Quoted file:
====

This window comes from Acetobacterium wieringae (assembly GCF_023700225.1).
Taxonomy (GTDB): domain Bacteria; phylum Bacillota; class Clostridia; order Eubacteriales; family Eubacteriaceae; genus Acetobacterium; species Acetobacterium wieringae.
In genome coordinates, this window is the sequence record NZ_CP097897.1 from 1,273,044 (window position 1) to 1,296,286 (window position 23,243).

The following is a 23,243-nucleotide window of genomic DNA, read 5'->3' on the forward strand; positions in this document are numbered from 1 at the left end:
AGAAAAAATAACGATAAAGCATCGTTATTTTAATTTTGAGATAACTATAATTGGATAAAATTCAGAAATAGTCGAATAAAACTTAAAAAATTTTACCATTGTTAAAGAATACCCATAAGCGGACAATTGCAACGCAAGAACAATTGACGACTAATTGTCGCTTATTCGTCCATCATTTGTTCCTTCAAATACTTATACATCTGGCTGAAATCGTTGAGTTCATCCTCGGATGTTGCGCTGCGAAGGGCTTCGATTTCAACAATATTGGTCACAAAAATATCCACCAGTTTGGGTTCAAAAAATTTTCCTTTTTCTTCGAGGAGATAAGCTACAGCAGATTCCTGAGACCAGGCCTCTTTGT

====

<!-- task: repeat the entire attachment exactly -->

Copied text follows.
This window comes from Acetobacterium wieringae (assembly GCF_023700225.1).
Taxonomy (GTDB): domain Bacteria; phylum Bacillota; class Clostridia; order Eubacteriales; family Eubacteriaceae; genus Acetobacterium; species Acetobacterium wieringae.
In genome coordinates, this window is the sequence record NZ_CP097897.1 from 1,273,044 (window position 1) to 1,296,286 (window position 23,243).

The following is a 23,243-nucleotide window of genomic DNA, read 5'->3' on the forward strand; positions in this document are numbered from 1 at the left end:
AGAAAAAATAACGATAAAGCATCGTTATTTTAATTTTGAGATAACTATAATTGGATAAAATTCAGAAATAGTCGAATAAAACTTAAAAAATTTTACCATTGTTAAAGAATACCCATAAGCGGACAATTGCAACGCAAGAACAATTGACGACTAATTGTCGCTTATTCGTCCATCATTTGTTCCTTCAAATACTTATACATCTGGCTGAAATCGTTGAGTTCATCCTCGGATGTTGCGCTGCGAAGGGCTTCGATTTCAACAATATTGGTCACAAAAATATCCACCAGTTTGGGTTCAAAAAATTTTCCTTTTTCTTCGAGGAGATAAGCTACAGCAGATTCCTGAGACCAGGCCTCTTTGT